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2Physics Quote:
"Stars with a mass of more than about 8 times the solar mass usually end in a supernova explosion. Before and during this explosion new elements, stable and radioactive, are formed by nuclear reactions and a large fraction of their mass is ejected with high velocities into the surrounding space. Most of the new elements are in the mass range until Fe, because there the nuclear binding energies are the largest. If such an explosion happens close to the sun it can be expected that part of the debris might enter the solar system and therefore should leave a signature on the planets and their moons." -- Thomas Faestermann, Gunther Korschinek (Read Full Article: "Recent Supernova Debris on the Moon" )

Friday, April 13, 2007

High Energy Physics : 5 Needed Breakthroughs
-- Guenakh Mitselmakher

[ Our guest today in the ongoing feature,
'5-Breakthroughs' is Guenakh Mitselmakher, Distinguished Professor of Physics and Director of the Institute for High Energy Physics and Astrophysics at University of Florida, Gainesville.

Currently, he is also the leader of the Muon system development for the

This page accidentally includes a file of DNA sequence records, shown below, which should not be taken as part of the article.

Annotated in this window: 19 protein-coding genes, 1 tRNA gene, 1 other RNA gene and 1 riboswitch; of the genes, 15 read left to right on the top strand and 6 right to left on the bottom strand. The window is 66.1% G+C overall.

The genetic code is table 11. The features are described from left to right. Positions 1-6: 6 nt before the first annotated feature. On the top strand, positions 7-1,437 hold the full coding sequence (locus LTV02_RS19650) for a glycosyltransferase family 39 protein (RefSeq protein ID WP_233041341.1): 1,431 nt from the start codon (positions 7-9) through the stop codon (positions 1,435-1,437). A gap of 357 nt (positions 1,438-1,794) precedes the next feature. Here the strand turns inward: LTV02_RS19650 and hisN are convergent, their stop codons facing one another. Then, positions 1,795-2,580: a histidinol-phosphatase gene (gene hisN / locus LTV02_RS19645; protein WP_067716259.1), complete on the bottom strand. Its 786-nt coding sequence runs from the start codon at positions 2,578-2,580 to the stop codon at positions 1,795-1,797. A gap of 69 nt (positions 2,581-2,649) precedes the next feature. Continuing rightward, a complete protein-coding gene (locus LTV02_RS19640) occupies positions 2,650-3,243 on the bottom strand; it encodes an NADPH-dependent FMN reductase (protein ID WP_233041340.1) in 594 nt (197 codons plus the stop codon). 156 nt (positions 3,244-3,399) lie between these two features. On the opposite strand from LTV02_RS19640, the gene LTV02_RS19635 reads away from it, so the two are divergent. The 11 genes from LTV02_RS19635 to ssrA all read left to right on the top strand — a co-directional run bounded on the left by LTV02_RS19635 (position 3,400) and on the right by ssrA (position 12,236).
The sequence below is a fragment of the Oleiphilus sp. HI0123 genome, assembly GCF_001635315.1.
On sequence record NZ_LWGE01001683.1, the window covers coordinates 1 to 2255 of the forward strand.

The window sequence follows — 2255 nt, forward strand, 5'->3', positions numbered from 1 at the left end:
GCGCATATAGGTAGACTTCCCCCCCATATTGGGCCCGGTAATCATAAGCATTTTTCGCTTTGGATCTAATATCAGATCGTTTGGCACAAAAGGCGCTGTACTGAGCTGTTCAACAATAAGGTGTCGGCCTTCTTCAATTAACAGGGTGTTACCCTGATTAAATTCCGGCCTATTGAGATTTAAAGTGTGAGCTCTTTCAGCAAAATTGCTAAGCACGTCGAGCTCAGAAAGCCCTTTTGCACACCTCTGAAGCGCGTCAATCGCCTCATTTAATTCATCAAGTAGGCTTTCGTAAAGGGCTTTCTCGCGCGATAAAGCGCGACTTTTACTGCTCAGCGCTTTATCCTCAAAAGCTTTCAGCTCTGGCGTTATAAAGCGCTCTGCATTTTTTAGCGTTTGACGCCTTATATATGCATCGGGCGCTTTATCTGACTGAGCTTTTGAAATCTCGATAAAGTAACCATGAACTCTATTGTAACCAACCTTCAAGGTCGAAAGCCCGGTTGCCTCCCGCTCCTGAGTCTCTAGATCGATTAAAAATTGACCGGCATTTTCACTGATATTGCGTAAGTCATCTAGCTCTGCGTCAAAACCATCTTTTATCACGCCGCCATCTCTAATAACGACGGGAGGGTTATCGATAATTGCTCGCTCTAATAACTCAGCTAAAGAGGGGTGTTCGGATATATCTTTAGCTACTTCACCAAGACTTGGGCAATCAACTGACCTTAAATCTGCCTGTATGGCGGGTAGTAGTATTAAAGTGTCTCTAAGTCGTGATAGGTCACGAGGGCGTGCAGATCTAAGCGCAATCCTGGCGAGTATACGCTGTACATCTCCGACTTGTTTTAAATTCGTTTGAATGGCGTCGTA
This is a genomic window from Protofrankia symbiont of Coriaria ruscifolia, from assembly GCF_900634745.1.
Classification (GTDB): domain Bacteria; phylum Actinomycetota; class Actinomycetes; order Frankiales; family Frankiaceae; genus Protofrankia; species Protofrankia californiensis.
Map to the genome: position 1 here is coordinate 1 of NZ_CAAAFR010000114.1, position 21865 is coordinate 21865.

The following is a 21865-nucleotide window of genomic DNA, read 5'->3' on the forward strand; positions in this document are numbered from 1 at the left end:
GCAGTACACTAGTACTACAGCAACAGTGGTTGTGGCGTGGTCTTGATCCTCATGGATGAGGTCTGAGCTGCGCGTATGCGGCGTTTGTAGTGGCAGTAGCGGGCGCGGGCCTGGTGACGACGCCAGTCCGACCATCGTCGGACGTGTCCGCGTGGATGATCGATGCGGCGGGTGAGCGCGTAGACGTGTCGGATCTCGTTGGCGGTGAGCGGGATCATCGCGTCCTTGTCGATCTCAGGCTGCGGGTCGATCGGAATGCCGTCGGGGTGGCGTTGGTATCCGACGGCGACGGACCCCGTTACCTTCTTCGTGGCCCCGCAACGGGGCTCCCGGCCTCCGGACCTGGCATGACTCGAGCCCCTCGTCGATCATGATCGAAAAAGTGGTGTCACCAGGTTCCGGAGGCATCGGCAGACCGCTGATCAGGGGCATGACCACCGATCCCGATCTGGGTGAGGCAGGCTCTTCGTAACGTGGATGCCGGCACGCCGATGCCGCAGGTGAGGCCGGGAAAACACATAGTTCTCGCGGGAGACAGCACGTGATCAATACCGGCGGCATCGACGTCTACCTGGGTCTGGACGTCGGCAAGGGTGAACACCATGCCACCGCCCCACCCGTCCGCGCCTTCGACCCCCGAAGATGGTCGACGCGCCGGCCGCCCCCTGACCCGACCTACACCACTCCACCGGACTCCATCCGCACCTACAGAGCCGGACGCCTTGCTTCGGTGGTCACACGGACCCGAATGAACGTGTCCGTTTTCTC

CMS detector. CMS is one of two major universal detectors at the Large Hadron Collider at CERN, Geneva, Switzerland, which will begin operations in 2007-2008. He is also a member of the LIGO Science Collaboration, looking for the so called "burst" signals of Gravitational Wave (signals of limited duration), which may originate at a variety of astrophysical sources like supernova explosion.

In the long career starting from his PhD work in 1974 at the Joint Institute for Nuclear Research, Dubna, Russia, Prof. Mitselmakher made numerous important contributions in the field of Experimental high energy physics. Notable among those are studies of the lepton number conservation in rare decays of muons, investigations of the electromagnetic structure of pions, including the first measurements of the pion charge radius and polarizability, studies of the Standard Model and Beyond with the
DELPHI detector at CERN and with the CDF detector at Fermilab. He also proposed a new type of Particle detectors (what is now called Quantum Calorimetry or bolometry), now broadly used in Paricle Physics and Astrophysics.

Here are 5 important breakthroughs that Prof. Mitselmakher would like to see in High Energy Physics.
-- 2Physics.com Team]

1. To understand the origin of "Dark Energy".

2. To understand the origin of "Dark Matter".

3. To find the Higgs or an alternative explanation for the spontaneous symmetry breaking in the Standard Model.

4. To explain (and calculate) the parameters of the Standard Model, such as masses and mixing angles of quarks and leptons.

5. To test if quarks (and other particles considered to be point-like) have a substructure.

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